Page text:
Issue 47 – Dinner Guests

had been a fantastic Family Day weekend, but a busy one. They had enjoyed the company of their dear friend, Bea on Saturday, whom Hazel had known since her years in nursing school. Bea was reluctant to come at first, not quite knowing if Hazel was yet “up for company.” But upon hearing that she was nearly fully recovered and up and about, was delighted to accept the invite. They had not seen each other in months as Bea spent the better part of the fall and winter seasons in southern California, where her youngest daughter now lived.

The trio spent the evening noshing on the various dishes Charlie and Hazel had prepared. Charlie and Hazel were used to cooking large family dinners and were still getting used to downsizing not just their home, but their routines and traditions. They had cooked so much food they weren’t quite sure where to store it all, so Bea was sent home with several containers of leftovers.

Bea was surprised by how much Charlie and Hazel seemed to be enjoying their new home. Most of her surviving friends lived with family, or in care. Seniors housing, (or as she called it, ‘retirement living’) was very new to her. She had a lot of questions, but mainly wondered why more people she knew didn’t live in communities like this? She had certainly never considered it an option, as she was fortunate enough to live with her son for half the year and then with her daughter for the other half. It made her think though. Perhaps she had mistakenly considered such places a last resort for those that didn’t have family support. Now, she was seeing it as so much more than that – a real alternative to being “looked after” expectantly by younger generations. Did she rely too much on her family? She had never had that type of discussion with her children. Maybe it was time.
As it turned out, Catherine was busy on family day helping her eldest son move into his very first home, and was unable to accept the invite to dinner extended earlier in the week. Charlie and Hazel used the opportunity to reach out to Eva and Claude, their friends from the acreage down the road from where they used to live. Eva and Claude were nearly two decades younger, but over the years they had developed a good friendship built on afternoon drop-ins and Charlie teaching Claude the ropes of maintaining a larger property. Claude was originally from Montreal and had spent the majority of his life amidst tall buildings and parking lots. He had never even run a gas powered lawn mower when he took over Eva’s family home after the passing of her father.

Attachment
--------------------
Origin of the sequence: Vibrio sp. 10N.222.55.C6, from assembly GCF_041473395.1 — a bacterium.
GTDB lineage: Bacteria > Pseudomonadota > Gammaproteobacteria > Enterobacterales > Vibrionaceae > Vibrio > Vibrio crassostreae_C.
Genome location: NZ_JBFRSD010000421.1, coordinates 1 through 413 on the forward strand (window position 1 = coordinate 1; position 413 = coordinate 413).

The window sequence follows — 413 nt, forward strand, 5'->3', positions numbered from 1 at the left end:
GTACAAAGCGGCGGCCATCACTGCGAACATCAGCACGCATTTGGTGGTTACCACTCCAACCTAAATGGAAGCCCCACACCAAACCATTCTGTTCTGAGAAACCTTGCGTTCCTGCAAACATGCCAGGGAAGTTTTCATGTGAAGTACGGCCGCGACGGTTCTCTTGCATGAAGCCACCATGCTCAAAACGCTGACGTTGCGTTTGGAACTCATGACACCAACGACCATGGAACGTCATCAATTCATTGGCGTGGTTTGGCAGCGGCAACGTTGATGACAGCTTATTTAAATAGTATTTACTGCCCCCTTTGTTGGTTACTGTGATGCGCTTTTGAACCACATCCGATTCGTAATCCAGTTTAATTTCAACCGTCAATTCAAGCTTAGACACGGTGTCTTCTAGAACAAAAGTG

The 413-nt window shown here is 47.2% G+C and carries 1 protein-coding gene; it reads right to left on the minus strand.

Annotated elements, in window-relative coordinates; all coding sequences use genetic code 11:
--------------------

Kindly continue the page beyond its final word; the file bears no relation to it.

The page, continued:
Claude ribbed Charlie a little for no longer having a yard to worry about, while Eva and Hazel went on about decorating ideas for the new place. Charlie and Hazel were tired from cooking so much food Friday and Saturday in preparation of Bea’s visit, and did not dare serve up leftovers! Instead, they opted to treat their friends to dinner in the community dining room. They had sensed some reluctance at first from the couple, who likely expected some sort of hospital-style menu complete with pureed meat. However, after explaining that they were serving maple glazed salmon, potatoes with chives and grilled asparagus, Claude and Eva certainly changed their tune!

After dinner, the four of them joined in team trivia night in the main activity room. Having two different generations represented on their team proved to be a good strategy, as they ended up winning by twelve whole points! Claude and Eva had so much fun that they agreed would come by for the next trivia challenge.

Your experience of visiting or living in seniors housing is definitely what you make it. As proved in this week’s issue, having company and involving them in community activities can be a lot of fun.

At the same time, we might not always consider congregate seniors living an option, especially when we have family nearby or the idea in our head that we will be able to “age-in-place” indefinitely. The key is to know what choices are truly out there in order to challenge our preconceived notions and expectations of how things “ought to be.” We need to make informed, open-minded decisions in our best interests to ensure we age well in community.

We want to remind our readers to participate in our survey on seniors housing terminology and understandings – we are hoping for 1000 participants in this study, so please share it with your friends and family. Click on the link below to share your ideas and feedback with us!


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